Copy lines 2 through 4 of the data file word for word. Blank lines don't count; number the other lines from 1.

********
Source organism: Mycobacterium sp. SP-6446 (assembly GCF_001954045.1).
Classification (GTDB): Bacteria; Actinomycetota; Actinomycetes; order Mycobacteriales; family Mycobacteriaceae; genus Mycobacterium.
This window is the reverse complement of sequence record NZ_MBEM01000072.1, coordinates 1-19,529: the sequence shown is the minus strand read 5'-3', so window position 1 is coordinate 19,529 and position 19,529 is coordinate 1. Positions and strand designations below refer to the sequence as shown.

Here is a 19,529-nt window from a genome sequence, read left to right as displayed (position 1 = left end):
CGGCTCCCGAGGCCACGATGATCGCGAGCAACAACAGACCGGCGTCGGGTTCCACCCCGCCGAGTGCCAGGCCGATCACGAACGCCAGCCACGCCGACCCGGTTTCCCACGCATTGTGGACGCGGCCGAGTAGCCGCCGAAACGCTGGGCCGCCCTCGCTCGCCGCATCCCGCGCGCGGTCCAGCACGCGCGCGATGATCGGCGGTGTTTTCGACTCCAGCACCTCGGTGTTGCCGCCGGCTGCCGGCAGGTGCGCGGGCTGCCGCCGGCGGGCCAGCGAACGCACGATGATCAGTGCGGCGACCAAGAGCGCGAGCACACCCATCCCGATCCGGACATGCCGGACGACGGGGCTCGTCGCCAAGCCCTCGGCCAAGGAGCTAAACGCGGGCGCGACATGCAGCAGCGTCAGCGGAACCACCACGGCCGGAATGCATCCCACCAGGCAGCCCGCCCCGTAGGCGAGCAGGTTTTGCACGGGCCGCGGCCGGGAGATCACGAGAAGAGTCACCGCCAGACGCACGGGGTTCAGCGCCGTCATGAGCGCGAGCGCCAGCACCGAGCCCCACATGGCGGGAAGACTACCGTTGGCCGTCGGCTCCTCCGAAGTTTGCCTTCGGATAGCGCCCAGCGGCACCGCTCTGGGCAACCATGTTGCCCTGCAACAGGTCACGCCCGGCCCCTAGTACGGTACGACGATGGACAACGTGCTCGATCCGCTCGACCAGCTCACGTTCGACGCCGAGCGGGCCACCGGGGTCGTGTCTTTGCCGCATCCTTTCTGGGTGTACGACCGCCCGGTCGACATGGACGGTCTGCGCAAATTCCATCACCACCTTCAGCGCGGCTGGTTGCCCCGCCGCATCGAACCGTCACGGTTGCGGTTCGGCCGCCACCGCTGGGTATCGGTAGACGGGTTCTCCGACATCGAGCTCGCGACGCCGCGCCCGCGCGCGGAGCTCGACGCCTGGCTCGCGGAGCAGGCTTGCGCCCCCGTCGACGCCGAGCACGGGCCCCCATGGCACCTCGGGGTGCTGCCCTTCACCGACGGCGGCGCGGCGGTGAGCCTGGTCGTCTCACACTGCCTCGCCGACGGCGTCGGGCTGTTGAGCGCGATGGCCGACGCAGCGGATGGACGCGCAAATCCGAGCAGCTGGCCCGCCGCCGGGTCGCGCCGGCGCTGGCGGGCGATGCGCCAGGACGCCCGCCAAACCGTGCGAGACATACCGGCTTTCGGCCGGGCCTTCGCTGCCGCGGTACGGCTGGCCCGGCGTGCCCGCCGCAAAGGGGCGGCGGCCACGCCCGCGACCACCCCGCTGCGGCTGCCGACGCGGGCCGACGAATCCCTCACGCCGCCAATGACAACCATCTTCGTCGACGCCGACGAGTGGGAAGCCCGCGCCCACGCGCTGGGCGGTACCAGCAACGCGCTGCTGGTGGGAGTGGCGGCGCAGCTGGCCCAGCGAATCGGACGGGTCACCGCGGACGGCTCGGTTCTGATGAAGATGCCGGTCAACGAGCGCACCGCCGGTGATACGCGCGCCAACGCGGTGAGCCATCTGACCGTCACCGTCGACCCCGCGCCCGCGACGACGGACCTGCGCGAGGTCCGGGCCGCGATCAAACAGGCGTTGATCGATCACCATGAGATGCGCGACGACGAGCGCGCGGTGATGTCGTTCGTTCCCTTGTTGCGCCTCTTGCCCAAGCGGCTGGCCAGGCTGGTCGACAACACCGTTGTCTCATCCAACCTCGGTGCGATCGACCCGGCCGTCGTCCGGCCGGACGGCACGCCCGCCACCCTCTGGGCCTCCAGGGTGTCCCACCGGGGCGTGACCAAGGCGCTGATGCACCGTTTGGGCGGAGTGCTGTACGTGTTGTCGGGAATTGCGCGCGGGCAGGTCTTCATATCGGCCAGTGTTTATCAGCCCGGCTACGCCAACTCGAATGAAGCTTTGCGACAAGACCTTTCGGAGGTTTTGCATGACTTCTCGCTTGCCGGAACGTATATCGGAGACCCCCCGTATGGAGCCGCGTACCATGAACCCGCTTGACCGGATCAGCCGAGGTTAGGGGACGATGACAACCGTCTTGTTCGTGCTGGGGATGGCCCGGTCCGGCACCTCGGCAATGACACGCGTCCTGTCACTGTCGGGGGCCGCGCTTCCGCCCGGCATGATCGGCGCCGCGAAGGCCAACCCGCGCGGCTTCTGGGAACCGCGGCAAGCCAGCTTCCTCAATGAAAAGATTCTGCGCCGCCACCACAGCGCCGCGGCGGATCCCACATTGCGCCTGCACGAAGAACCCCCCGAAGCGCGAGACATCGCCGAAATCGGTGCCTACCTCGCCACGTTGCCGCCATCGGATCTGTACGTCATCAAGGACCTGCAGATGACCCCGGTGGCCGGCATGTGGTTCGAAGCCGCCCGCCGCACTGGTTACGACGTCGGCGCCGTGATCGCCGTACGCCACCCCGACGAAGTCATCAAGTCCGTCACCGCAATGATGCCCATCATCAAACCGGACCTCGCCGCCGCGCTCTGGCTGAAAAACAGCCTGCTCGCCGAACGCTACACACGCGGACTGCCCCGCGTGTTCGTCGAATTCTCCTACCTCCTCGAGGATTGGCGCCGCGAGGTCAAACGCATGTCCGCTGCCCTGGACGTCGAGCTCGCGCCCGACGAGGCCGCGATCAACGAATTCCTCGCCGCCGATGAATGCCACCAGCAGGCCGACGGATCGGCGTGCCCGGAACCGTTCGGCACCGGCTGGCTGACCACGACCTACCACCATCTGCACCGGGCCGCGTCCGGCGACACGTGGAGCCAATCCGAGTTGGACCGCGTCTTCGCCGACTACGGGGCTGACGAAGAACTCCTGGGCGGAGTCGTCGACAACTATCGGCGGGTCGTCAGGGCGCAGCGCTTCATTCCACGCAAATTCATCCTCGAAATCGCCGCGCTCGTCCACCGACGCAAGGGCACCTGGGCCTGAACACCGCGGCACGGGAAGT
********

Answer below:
Classification (GTDB): Bacteria; Actinomycetota; Actinomycetes; order Mycobacteriales; family Mycobacteriaceae; genus Mycobacterium.
This window is the reverse complement of sequence record NZ_MBEM01000072.1, coordinates 1-19,529: the sequence shown is the minus strand read 5'-3', so window position 1 is coordinate 19,529 and position 19,529 is coordinate 1. Positions and strand designations below refer to the sequence as shown.

Here is a 19,529-nt window from a genome sequence, read left to right as displayed (position 1 = left end):